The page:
Tim Cavanaugh on the Reason blog concedes that Murdoch knows a thing or two making money in media, but doesn’t think a strategy that involves limiting your reader base is a viable one:
Murdoch's plan to get fewer readers but paying readers is also sadly reminiscent of the plan for "smaller but higher-value" circulation that many newspapers claimed to be pursuing for a few years around the turn of the 21st century. Of course that plan came to nothing, not because it went against newspapers' future but because it went against their past: The purpose of news publishing has always been to get the maximum number of readers.
The most “colorful” response has got to be the one on “The Worst SEO Blog Ever”:
While most websites are bending over backwards licking Matt Cutts and sacrificing goats at the altar of Google to get some traffic, Mr. Murdoch is taking the bold new path of not having his sites indexed and perhaps rank for relevant news stories in Google. As part of his new paid access to News Corp. content, he’s cutting access to Google and other aggregators because they’ve been getting some sort of a free ride on the ol’ Rupert Murdoch express. So, while the search engines and aggregators have been pimping his friggin’ sites for him for free, he’s decided to call bullshit on them and go to a paid model? Seriously, that’s a good strategy?
Rupert, it’s time to join the year 2009. Yes, Google, Bing, Yahoo! and all the search engines, as well as all the news aggregators, have been getting free shit from you. In return, you get a whole bunch of friggin’ links that build value to your online properties. As a result, your sites rank for stuff. All because your websites are considered a fucking resource!!! What’s so hard about that to understand?!?!?!
I like this guy’s style.
Among the statements Murdoch makes that ring true/make sense: “It’s hard to find people under thirty who buy newspapers.” This echoes the sentiment of San Francisco’s mayor on the fact that the San Francisco Chronicle is probably folding: “People under thirty won’t even notice.” (I read this in an article in the November issue of Harper’s titled “Final Edition: Twilight of the American Newspaper” by Richard Rodriguez, which also contains this poignant line: “With a certain élan, the San Francisco Chronicle has taken to publishing letters from readers who remark the diminishing pleasure or usefulness of the San Francisco Chronicle.”)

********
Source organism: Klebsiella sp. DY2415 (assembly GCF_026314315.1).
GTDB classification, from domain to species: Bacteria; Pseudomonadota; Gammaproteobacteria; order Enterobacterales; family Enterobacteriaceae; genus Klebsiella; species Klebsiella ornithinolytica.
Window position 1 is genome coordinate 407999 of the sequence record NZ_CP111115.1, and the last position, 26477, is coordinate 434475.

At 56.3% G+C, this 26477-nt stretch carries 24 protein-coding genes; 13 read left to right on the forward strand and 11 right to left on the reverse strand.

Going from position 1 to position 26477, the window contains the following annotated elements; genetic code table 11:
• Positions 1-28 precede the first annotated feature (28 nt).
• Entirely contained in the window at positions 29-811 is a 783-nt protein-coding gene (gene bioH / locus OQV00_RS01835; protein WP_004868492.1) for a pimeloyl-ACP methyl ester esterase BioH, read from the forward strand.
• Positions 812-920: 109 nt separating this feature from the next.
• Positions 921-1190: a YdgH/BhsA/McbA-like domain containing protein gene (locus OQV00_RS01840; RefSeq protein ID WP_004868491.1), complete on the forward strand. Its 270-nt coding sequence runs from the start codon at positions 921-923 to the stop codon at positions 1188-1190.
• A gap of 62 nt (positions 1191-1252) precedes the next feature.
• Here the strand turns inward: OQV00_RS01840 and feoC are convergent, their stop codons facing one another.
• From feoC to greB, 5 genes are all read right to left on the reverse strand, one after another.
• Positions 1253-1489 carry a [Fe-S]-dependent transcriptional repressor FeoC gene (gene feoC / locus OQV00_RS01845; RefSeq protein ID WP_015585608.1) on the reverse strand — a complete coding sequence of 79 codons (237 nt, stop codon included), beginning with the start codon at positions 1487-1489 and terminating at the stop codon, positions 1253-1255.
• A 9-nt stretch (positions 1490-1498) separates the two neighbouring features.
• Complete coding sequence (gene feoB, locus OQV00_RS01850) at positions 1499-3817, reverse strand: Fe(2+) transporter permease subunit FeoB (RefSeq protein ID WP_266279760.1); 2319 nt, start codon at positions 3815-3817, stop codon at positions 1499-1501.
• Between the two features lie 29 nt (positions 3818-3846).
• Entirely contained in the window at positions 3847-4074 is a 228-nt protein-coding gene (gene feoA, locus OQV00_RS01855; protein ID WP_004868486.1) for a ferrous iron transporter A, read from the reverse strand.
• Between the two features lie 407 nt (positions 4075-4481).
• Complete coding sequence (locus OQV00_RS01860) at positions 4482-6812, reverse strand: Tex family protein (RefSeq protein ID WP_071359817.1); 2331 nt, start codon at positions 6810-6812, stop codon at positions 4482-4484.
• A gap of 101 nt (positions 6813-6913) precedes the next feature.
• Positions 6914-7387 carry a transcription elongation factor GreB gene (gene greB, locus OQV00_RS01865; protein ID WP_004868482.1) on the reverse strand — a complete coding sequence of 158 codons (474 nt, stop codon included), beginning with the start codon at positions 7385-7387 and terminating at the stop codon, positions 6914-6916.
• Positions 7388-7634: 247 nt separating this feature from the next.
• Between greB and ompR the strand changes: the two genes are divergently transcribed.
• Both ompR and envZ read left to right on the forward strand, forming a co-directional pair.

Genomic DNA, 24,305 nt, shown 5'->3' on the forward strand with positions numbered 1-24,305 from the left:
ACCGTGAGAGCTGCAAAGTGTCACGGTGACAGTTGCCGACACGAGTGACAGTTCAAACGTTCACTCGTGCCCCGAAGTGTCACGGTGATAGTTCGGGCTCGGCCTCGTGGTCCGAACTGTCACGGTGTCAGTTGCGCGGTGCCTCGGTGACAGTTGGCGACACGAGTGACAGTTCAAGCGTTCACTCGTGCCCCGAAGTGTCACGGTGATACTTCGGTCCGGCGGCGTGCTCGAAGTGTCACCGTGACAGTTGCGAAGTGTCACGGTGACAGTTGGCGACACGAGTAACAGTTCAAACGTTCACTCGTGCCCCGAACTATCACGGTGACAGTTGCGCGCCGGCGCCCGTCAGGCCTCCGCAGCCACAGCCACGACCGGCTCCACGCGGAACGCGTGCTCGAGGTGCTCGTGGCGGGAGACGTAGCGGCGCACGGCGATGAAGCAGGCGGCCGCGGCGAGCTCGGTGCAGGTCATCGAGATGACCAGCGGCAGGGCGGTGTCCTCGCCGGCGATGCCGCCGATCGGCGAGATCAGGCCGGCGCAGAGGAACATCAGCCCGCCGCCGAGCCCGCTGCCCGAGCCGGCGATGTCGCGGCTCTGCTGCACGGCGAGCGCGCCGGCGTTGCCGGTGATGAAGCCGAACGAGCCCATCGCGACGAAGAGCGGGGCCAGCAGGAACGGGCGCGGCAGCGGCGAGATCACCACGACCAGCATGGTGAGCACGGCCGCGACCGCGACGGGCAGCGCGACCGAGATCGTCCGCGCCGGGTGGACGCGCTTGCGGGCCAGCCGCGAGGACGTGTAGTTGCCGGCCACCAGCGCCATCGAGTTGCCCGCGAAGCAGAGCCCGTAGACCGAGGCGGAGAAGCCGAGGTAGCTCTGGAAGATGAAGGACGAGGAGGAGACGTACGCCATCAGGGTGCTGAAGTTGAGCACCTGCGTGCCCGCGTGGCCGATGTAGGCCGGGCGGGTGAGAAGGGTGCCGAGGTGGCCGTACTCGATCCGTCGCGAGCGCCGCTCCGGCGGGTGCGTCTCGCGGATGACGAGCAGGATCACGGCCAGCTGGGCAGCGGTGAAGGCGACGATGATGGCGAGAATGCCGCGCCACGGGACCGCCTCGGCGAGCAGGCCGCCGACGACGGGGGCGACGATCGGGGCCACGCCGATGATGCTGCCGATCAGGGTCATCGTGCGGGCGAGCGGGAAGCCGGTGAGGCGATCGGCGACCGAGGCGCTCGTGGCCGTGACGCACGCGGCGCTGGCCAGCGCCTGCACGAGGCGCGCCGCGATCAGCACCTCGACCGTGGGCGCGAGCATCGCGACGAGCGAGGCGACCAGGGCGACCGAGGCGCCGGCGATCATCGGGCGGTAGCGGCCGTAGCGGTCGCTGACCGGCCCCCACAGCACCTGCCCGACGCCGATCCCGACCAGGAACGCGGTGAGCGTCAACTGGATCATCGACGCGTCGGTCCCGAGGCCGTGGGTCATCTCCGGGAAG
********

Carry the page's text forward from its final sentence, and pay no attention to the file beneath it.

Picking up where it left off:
While I, tragically, can no longer claim to be under thirty, I still get no pleasure from print news and fail to see its use value. I don’t even have a go-to online news source—I prefer aggregator sites and the meta-news of Twitter and blogs: a self-assembling, multi-source, multi-vocal (and free) form of news consisting only of the “sections” that I care to read. It’s a Digg theory of journalism: the most important stuff rises to the top, and I don’t have to sift through everything to determine what’s significant.
People do want news, but not the way they used to get it. Any news source that’s mad at its readers is going to crash and burn. I don’t know what the business model for news in a Web 2.0 world is, but I know it has to take the way people consume news into account.